Bone Marrow Transplantation: Autologous and Allogeneic …

Posted: March 14, 2019 at 1:46 am

Hematopoietic stem cell transplantation (HSCT) is the new name for bone marrow transplantation.

The bone marrow is home to hematopoietic stem cells (HSCs), also called pluripotent stem cells because they can give rise to any cell your body requires at any given moment. These specialized cells play an essential role in replenishing our blood supply on a daily basis to maintain blood counts in a healthy host. These cells can be collected either by performing repeated bone marrow aspirations or by mobilizing HSCs into the circulation using special medications called cytokines (like GCSF, also called neupogen), and filtering them out of your blood using a highly specialized process called apheresis. After they are collected from your body, these stem cells can be preserved by storing them in a chemical called DMSO, and placing them in a freezer. Stem cell transplantation refers to a process whereby the patients HSCs are replaced by new cells (either from yourself [autologous] or someone else [allogeneic] that grow into a healthy hematopoietic system.

There are many types of HSCTs depending on the source of stem cells as described below:

Autologous Stem Cell Transplantation:

Autologous stem cell transplants are predicated on a simple concept: if a little chemotherapy has the potential to cure, than a lot could be even better. For lymphoma that has come back after conventional chemotherapy, this disease is not usually sensitive to lower doses of chemotherapy, so there is a need to consider higher doses. The challenge of course, is that higher doses of chemotherapy, while effective at treating the lymphoma, can also destroy all your bodys normal blood cells. Hence, after receiving high dose chemotherapy, there is a need to re-infuse your own normal stem cells, collected before you get the high dose therapy.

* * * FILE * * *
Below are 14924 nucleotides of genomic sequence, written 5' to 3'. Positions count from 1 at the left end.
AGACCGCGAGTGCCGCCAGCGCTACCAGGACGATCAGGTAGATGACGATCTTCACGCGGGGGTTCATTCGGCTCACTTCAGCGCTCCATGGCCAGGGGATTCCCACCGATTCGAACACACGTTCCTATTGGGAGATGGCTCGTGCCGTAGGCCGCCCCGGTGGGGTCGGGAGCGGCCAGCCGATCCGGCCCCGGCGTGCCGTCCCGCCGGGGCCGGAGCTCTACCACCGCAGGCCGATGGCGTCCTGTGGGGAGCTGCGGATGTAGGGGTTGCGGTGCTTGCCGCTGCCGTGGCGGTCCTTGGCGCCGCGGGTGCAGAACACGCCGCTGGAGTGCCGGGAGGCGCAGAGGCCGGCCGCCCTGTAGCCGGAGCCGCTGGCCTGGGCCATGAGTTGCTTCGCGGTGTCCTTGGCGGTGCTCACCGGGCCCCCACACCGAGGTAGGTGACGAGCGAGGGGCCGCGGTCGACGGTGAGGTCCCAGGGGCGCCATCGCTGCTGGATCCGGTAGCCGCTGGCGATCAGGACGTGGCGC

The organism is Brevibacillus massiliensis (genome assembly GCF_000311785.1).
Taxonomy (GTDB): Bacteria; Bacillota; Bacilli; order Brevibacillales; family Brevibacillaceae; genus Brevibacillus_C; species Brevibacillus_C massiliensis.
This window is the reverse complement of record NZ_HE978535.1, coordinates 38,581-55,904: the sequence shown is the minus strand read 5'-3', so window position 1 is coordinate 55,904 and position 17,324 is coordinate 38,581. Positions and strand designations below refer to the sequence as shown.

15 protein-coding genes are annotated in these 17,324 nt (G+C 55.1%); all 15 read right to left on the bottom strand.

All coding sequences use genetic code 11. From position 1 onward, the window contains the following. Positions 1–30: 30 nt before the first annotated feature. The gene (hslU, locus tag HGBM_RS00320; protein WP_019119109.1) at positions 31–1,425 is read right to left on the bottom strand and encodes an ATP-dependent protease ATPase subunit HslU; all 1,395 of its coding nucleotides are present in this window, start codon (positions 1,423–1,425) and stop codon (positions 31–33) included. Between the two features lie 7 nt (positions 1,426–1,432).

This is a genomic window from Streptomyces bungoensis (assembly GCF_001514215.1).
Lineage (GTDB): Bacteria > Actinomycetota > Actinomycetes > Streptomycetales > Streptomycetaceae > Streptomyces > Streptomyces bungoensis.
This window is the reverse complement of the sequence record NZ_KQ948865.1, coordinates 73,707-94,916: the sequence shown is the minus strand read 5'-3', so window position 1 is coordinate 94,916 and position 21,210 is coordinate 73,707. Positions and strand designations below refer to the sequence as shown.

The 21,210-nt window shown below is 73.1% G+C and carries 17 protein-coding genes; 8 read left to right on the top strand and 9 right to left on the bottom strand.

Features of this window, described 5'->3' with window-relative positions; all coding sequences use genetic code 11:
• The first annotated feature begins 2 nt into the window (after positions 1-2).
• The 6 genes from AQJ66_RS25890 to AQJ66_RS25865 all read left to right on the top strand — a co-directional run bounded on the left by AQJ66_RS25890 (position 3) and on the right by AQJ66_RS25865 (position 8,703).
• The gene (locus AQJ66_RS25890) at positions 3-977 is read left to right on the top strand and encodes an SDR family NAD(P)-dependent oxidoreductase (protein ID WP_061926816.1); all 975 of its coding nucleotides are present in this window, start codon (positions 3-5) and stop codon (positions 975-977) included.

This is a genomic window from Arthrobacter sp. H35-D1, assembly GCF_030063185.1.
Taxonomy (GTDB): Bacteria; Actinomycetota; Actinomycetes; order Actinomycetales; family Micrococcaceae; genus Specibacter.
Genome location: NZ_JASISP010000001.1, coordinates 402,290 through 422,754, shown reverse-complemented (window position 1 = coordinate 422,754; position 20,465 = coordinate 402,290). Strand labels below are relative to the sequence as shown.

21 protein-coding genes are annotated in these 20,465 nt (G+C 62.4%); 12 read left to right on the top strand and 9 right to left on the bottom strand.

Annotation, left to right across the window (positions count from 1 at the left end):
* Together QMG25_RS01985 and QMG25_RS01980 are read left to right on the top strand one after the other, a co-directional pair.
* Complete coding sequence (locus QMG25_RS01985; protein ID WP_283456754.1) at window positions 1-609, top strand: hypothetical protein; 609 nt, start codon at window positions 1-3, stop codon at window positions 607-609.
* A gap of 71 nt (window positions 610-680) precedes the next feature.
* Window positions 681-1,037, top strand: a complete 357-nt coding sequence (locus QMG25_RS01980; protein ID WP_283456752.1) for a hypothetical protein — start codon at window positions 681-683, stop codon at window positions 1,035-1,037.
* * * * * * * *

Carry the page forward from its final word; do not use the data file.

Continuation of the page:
The use of your own stem cells, collected and frozen prior to the high dose therapy, is referred to as an autologous stem cell transplant. The most common indications for this kind of stem cell transplant are recurrent non-Hodgkin lymphoma and Hodgkin lymphoma. Typically, the patient undergoes chemotherapy to put their cancer into remission. At some point during their treatment they are assessed for HSCT that includes evaluation of the marrow to ensure healthy stem cells as well as adequate heart, lung and liver function. If they qualify then the stem cells are collected usually by apheresis.

In this process, stem cells that have been stimulated to divide and mobilized by medications (ex: GCSF or Neupogen) are filtered out of the circulation through an IV and stored for future use. Once the stem cells are collected, the patient undergoes further conditioning chemotherapy to destroy all cancer cells in their body. This kind of treatment can be toxic to stem cells and may result in long term inability to produce blood. The previously collected stem cells are infused back into the patient and after 7 to 10 days the blood counts recover and the patient can go home. Since these are the patients own cells there is no danger of graft rejection or graft versus host disease. The immune system may take up to a year to fully recover.

Allogeneic Stem Cell Transplantation: